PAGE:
A series of recent incidents has led to debate concerning the value of password managers.
- PayPal sent out breach notifications to thousands of users that had their accounts accessed through credential stuffing attacks that exposed some personal data. Some linked the attack to password reuse across systems. As many people use the same password on multiple accounts, they run the risk of their accounts being breached by bad actors who compromise one account and use that same password to enter other systems used by the user.
- Credential stuffing attacks are becoming more common. Attackers use bots to attempt thousands of logins a second.
- The popular password manager LastPass has been hacked multiple times over the past year or two. This has people wondering whether they should use such a tool or not.
So, should you use a password manager or not? The short answer is yes, they need to be used. Why? According to KnowBe4, the average user accesses more than 170 different sites and services. Each one needs a password. This number may seem excessive. But take a moment to add it all up. Every bank account, all the work-related sites, social media, Amazon and other cloud services, travel sites, hotel sites, and on and on. (I added mine up and came up with over 200 logins). That’s part of the problem. What do users typically do to cope with this ridiculous number of passwords? They reuse passwords over and over and that opens the door to more widespread breaches.
When security policies are implemented forcefully concerning passwords, users are forced to change them every quarter, and in recent times have had to move from 6 characters to eight to ten or more. They have also been required to add capitals, numbers, and symbols. What is the user response? The average person without a password manager has less than 10 passwords (or password patterns) that they use across all the sites they deal with.
To make matters worse, many of these passwords are relatively weak. They can be broken quickly using brute force techniques. The consequence? If a hacker breaks one password, they can try it in many other places. Perhaps they only compromise Facebook at first. From there, however, they can try bank account logins using the person’s email and preferred password. They often strike gold. Crypto accounts, Amazon, and work accounts are also exposed to attack.
Password Manager Failings
Password managers, then, should be used. They provide strong, random passwords that are different for every site or service. Unlike eight-character passwords that can be cracked via brute force in short order, these passwords are unguessable by any known technology. But as the LastPass hacks made clear, password managers are not infallible. Those that store your passwords in the cloud are especially susceptible to attack. Those that store them locally are better such as on a device where you use your password manager. Yet there remains a single point of failure on that local machine. If the bad guys gain access to it, they can get inside the password manager if the user leaves it unlocked. That allows them to see stored passwords and export them. Users are advised to configure password managers to automatically lock after a very short time.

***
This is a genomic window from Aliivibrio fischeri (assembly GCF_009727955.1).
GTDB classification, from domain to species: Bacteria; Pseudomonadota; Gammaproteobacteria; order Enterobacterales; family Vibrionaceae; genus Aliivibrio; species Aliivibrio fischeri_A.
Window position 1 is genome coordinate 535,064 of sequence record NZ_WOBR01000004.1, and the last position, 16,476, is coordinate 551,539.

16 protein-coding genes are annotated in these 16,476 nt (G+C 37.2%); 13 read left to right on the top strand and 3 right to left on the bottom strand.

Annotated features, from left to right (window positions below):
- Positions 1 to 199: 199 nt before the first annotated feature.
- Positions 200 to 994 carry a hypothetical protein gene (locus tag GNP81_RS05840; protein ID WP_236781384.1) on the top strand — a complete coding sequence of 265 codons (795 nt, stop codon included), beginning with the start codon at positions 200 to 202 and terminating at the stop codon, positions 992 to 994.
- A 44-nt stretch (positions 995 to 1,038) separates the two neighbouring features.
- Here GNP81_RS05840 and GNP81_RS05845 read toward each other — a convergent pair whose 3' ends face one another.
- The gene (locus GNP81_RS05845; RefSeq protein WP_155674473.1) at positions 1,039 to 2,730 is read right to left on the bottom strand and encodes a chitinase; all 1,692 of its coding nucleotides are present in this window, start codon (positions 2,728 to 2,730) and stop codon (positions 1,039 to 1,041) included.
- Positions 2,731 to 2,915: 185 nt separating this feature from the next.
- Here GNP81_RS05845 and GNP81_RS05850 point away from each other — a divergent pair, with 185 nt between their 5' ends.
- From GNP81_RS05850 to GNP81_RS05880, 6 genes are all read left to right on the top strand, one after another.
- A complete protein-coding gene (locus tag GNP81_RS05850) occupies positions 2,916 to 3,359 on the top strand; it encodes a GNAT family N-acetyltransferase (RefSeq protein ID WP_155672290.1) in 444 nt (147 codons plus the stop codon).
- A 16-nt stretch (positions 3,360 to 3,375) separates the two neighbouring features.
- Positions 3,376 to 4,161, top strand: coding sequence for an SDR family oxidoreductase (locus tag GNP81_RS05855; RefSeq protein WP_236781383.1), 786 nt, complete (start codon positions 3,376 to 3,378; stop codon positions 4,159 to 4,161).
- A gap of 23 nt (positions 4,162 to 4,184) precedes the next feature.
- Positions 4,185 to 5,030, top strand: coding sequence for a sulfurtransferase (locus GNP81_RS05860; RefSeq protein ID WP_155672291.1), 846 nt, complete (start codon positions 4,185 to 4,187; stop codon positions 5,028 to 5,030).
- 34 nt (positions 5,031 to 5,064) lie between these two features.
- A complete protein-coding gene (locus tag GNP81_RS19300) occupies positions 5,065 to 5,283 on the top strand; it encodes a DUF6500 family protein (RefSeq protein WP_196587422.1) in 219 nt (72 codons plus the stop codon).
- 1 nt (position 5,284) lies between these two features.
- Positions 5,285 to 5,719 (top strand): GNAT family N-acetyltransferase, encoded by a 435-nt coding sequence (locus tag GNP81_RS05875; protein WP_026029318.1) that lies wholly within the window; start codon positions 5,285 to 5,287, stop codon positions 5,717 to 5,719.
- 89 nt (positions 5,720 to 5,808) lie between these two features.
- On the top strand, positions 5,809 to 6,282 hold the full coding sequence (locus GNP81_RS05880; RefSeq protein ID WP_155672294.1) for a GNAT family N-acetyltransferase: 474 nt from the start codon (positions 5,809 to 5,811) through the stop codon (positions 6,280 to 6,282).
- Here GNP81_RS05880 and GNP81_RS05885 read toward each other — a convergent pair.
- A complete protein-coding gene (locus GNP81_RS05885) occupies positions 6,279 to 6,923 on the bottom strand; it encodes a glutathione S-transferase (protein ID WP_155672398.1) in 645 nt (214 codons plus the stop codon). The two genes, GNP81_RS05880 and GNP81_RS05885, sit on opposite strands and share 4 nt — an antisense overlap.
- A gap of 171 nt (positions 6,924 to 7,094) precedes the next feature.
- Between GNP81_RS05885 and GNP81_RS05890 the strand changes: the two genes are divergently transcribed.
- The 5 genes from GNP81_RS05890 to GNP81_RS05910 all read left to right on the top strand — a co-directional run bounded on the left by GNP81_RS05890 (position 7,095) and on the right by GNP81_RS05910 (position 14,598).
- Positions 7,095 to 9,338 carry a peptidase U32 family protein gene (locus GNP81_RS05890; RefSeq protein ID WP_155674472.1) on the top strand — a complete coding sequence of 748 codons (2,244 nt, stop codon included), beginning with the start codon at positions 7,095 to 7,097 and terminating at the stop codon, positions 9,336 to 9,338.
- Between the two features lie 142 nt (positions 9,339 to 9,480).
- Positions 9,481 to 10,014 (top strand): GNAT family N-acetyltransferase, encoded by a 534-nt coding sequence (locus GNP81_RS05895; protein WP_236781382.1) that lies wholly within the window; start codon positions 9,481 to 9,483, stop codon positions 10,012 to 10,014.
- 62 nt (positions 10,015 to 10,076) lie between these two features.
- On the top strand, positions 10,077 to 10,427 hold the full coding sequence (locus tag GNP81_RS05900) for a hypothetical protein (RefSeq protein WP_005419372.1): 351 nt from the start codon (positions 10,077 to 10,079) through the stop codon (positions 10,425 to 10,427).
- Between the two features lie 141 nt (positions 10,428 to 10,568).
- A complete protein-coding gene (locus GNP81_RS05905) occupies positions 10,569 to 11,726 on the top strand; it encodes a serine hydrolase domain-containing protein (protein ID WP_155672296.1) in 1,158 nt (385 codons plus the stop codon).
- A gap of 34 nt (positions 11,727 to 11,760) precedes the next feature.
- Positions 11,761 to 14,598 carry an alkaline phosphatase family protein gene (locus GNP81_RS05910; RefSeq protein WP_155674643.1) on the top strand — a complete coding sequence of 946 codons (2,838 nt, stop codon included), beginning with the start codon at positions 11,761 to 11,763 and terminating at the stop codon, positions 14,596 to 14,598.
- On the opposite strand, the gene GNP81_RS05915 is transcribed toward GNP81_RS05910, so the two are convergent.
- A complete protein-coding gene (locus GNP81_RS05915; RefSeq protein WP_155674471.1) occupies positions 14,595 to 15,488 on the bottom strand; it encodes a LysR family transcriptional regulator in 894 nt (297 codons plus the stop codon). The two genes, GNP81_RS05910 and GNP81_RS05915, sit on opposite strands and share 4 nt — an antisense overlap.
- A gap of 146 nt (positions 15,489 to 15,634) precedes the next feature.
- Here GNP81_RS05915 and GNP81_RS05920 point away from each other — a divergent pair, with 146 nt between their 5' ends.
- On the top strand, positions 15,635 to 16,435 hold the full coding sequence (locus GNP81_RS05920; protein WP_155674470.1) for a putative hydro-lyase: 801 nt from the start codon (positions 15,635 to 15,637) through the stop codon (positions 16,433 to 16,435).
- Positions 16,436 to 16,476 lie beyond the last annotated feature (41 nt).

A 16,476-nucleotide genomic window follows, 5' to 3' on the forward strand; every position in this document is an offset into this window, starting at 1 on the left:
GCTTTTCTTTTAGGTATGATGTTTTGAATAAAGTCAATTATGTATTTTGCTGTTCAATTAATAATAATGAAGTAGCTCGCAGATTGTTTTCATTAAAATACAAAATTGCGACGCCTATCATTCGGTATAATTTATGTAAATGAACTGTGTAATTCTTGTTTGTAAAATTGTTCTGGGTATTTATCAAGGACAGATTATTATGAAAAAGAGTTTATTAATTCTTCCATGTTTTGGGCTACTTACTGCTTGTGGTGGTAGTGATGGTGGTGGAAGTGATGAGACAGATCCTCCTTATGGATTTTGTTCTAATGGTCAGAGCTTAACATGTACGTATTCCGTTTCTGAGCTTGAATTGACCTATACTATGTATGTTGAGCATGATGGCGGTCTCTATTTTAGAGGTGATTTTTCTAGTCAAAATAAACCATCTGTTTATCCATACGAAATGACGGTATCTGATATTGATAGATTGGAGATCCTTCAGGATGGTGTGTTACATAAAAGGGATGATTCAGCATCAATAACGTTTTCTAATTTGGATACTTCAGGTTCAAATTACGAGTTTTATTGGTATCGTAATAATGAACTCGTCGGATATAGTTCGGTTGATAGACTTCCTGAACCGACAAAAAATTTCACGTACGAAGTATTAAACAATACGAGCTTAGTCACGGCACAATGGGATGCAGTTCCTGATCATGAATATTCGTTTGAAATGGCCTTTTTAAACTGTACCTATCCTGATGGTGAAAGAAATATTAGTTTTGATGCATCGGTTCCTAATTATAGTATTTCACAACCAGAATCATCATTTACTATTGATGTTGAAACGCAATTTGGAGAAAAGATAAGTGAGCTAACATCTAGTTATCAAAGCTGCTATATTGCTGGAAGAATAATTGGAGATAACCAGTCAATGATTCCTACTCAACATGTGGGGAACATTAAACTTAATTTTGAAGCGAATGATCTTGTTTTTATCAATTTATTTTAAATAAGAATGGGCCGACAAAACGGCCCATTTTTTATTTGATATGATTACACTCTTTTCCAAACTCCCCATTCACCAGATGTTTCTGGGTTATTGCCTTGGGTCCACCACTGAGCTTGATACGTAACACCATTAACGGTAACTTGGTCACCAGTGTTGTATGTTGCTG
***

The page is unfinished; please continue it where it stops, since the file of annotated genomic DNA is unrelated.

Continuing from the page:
Keyloggers can also be employed to steal the master password used to access any password manager. A good way around it is to require multi-factor authentication to unlock the password manager, such as receiving a text to your phone.
And like any software or system, password managers contain software vulnerabilities. They can be used by attackers to access or exploit password managers, sometimes even when they are locked. Vendors issue patches to fix these exploitable bugs.
Lack of encryption can be another weakness. Choose password managers that use strong encryption of stored passwords, logon names, URLs, and other sensitive data.
There are many other ways that hacking can occur. But like any other online system, the basics still apply:
1. Use a reputable password manager that applies the safeguards noted above.
2. Include multifactor authentication as part of the login process.
3. Update all password managers with the latest fixes and patches to keep them secure.
4. Include password managers in vulnerability scans to ensure no weaknesses are left undiscovered.
5. Keep systems in general fully patched and up to date. Password managers employ browser extensions and interface with other systems. Those other systems and extensions need to be patched, too.
Syxsense automates the process of installing patches, performing vulnerability scans, and remediating any issues found.
For more information, visit: www.Syxsense.com